Lunch, not breakfast, is the most important meal of the day.

The ideal naps— those that combine effectiveness with efficiency—are usually between ten and twenty minutes.

“Each day, alongside your list of tasks to complete, meetings to attend, and deadlines to hit, make a list of the breaks you’re going to take. Start by trying three breaks per day. List when you’re going to take those breaks, how long they’re going to last, and what you’re going to do in each. Even better, put the breaks into your phone or computer calendar so one of those annoying pings will remind you.”

The 20–20–20 rule: Before you begin a task, set a timer. Then, every twenty minutes, look at something twenty feet away for twenty seconds. If you’re working at a computer, this micro-break will rest your eyes and improve your posture, both of which can fight fatigue.

One of the simplest breaks of all: Stand up for sixty seconds, shake your arms and legs, flex your muscles, rotate your core, sit back down.

Take a five-minute walk every hour.

“In [Anders] Ericsson’s study, one factor that distinguished the best from the rest is that they took complete breaks during the afternoon (many even napped as part of their routine), whereas non-experts were less rigorous about pauses. We might think that superstars power straight through the day for hours on end. In fact, they practice with intense focus for forty-five- to ninety-minute bursts, then take meaningful restorative breaks.”

Chapter 3. Beginnings: Starting Right, Starting Again, and Starting Together

Beginnings have a far greater impact than most of us understand. Beginnings, in fact, can matter to the end.

“Although we can’t always determine when we start, we can exert some influence on beginnings—and considerable influence on the consequences of less than ideal ones. The recipe is straightforward. In most endeavors, we should be awake to the power of beginnings and aim to make a strong start. If that fails, we can try to make a fresh start. And if the beginning is beyond our control, we can enlist others to attempt a group start.”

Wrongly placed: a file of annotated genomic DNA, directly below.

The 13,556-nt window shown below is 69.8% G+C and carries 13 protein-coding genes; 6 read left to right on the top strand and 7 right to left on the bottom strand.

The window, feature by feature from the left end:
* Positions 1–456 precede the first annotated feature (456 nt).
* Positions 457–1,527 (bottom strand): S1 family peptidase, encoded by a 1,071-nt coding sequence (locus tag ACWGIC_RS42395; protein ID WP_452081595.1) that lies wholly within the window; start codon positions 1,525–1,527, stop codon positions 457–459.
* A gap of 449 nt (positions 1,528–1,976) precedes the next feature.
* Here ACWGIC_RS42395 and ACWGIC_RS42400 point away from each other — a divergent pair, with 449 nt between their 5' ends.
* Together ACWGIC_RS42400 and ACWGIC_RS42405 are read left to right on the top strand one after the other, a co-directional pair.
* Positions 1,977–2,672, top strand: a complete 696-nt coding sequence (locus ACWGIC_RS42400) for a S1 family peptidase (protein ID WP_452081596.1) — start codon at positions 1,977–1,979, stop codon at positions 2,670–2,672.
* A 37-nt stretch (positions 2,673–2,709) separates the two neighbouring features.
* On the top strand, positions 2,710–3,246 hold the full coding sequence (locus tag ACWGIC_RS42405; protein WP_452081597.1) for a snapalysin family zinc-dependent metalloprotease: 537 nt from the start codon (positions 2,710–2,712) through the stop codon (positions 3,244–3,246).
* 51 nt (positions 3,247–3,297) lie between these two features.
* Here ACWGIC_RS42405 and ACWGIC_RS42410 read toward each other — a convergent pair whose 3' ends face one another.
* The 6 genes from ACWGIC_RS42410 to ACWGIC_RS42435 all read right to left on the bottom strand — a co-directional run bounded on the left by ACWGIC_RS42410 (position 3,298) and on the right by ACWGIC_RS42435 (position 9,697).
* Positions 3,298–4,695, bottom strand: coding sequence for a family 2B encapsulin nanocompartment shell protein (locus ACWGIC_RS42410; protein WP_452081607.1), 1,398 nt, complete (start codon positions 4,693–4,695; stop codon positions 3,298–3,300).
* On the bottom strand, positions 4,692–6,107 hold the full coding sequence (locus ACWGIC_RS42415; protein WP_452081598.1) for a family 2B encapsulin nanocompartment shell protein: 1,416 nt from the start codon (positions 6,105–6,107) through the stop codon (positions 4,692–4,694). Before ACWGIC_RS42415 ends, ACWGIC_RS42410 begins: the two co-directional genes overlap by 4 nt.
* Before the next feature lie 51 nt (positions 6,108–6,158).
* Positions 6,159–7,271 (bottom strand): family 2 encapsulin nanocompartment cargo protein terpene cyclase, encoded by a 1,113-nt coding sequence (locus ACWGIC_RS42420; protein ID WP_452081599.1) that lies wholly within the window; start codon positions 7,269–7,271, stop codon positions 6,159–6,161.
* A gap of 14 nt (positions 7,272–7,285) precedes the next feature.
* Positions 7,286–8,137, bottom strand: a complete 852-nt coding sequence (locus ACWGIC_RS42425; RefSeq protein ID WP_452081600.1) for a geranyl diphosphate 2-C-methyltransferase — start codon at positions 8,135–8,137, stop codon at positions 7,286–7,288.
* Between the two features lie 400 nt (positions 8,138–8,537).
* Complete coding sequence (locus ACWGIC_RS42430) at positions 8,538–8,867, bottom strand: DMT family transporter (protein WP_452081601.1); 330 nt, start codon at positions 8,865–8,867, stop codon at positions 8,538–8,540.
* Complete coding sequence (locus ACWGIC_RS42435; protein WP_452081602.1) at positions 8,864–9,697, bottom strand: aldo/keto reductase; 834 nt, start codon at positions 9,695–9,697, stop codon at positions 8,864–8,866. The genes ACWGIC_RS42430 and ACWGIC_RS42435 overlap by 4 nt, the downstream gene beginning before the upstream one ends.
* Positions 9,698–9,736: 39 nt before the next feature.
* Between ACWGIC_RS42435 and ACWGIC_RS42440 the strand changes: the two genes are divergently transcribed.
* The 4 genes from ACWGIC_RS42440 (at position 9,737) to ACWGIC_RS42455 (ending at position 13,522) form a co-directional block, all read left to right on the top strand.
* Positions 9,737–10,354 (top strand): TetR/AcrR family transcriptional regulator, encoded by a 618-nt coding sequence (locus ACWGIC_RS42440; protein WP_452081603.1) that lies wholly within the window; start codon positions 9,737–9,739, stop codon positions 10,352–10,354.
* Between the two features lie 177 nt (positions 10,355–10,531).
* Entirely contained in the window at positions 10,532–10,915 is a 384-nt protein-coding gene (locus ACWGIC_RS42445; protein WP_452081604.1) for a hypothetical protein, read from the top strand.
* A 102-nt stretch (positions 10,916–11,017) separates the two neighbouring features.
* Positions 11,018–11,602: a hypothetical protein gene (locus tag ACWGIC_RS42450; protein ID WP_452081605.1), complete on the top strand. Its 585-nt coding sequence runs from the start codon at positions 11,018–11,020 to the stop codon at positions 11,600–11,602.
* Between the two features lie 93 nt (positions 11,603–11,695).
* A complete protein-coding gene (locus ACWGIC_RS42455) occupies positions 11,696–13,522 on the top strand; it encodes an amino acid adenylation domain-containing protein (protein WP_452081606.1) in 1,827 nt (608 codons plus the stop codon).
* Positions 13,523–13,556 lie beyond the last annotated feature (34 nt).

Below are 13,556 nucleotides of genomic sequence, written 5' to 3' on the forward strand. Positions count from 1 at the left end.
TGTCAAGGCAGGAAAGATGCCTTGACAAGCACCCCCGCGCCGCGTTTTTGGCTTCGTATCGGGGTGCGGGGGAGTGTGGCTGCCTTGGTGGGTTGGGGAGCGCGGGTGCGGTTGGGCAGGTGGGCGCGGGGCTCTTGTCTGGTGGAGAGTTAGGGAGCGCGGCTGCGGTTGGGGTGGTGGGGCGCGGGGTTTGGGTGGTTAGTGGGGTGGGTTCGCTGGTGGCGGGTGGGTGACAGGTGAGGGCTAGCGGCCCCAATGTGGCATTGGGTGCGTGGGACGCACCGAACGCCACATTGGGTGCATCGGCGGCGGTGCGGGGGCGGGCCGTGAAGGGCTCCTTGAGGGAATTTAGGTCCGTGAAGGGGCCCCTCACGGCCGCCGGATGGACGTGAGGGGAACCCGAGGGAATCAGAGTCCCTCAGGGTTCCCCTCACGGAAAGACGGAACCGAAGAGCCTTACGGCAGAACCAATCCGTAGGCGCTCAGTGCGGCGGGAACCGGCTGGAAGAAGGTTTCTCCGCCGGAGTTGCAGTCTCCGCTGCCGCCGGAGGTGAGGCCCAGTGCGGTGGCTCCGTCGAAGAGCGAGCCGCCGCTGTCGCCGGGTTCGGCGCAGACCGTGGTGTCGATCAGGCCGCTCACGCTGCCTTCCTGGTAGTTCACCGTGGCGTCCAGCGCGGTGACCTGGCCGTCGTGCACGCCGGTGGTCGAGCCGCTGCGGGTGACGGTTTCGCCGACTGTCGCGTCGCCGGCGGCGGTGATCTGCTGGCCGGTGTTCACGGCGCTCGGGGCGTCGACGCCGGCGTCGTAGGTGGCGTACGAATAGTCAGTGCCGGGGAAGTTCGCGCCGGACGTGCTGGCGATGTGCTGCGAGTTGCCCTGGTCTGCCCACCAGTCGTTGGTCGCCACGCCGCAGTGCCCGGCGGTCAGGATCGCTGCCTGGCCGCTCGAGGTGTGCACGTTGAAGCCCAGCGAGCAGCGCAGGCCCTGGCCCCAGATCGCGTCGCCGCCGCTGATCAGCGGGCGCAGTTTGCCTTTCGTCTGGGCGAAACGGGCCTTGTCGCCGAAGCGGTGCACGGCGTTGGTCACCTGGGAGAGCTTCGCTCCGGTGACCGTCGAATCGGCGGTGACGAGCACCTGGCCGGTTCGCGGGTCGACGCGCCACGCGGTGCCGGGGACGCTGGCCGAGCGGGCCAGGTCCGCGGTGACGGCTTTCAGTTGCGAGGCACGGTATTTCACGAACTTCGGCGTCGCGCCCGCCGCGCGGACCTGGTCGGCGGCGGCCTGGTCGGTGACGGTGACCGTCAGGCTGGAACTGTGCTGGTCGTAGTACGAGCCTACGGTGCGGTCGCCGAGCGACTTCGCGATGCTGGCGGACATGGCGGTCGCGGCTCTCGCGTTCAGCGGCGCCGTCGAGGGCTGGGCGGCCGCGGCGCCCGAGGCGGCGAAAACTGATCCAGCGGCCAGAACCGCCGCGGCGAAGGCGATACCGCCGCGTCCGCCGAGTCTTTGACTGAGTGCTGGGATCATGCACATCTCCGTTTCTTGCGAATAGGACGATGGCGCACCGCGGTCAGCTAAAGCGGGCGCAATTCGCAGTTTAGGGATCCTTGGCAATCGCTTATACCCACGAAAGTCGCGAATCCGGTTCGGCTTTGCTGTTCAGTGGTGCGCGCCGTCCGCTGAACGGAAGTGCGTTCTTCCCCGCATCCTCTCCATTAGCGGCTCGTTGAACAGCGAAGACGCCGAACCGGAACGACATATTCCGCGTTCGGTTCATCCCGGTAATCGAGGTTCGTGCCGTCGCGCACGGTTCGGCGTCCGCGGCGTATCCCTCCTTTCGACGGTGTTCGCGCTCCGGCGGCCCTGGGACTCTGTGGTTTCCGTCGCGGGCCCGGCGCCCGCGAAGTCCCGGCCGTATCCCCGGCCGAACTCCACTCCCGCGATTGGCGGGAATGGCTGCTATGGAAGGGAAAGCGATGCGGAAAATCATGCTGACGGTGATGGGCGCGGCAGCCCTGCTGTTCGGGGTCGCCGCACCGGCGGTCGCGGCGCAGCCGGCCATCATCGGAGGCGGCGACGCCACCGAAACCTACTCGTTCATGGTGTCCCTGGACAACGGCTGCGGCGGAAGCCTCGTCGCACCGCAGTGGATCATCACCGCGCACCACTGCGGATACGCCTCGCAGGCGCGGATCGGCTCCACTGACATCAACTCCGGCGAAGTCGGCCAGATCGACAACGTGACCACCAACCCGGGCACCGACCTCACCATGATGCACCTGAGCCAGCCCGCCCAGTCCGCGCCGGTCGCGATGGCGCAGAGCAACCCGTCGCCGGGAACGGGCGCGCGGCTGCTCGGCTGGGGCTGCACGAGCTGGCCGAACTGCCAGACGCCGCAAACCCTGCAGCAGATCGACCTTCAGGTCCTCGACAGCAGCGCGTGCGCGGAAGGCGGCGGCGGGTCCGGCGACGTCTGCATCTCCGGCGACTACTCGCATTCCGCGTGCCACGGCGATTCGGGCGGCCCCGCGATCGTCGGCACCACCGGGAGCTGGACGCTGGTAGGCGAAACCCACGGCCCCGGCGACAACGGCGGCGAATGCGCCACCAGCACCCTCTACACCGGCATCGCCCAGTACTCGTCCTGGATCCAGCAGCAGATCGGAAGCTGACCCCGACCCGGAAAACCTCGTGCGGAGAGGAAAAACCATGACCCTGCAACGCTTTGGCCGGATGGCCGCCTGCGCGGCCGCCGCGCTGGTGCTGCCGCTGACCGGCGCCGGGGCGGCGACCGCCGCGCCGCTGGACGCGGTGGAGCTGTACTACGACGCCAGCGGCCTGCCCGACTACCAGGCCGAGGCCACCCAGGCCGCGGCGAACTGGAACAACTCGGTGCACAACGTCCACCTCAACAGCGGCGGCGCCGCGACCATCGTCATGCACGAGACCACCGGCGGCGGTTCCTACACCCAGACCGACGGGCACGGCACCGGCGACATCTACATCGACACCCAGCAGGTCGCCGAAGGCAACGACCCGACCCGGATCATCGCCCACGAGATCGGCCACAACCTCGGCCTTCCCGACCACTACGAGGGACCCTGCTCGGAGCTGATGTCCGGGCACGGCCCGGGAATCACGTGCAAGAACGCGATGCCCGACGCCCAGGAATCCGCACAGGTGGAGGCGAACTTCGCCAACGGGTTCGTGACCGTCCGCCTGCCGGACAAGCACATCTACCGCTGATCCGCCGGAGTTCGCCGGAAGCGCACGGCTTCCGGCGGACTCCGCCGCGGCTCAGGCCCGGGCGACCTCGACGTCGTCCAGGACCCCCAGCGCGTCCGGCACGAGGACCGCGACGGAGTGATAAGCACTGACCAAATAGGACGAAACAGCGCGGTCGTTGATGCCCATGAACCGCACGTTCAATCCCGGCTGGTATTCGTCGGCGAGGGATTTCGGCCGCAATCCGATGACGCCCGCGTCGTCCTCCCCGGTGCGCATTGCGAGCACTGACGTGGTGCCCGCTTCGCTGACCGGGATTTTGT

These are the three principles of successful beginnings: Start right. Start again. Start together.

Before the project begins, convene with your team for a premortem. Ask them, “Assume it’s eighteen months from now and our project is a complete disaster. What went wrong?”

“By imagining failure in advance—by thinking through what might cause a false start—you can anticipate some of the potential problems and avoid them once the actual project begins.”

There are eighty-six days that are especially effective for making a fresh start:

  • Thefirst day of the month (twelve)
  • Mondays(fifty-two)
  • Thefirst day of spring, summer, fall, and winter (four)
  • Yourcountry’s Independence Day or the equivalent (one)
  • Theday of an important religious holiday—for example, Easter, Rosh Hashanah, Eidal-Fitr (one)
  • Yourbirthday (one)
  • Aloved one’s birthday (one)
  • Thefirst day of school or the first day of a semester (two)
  • Thefirst day of a new job (one)
  • The day after graduation (one)
  • Thefirst day back from vacation (two)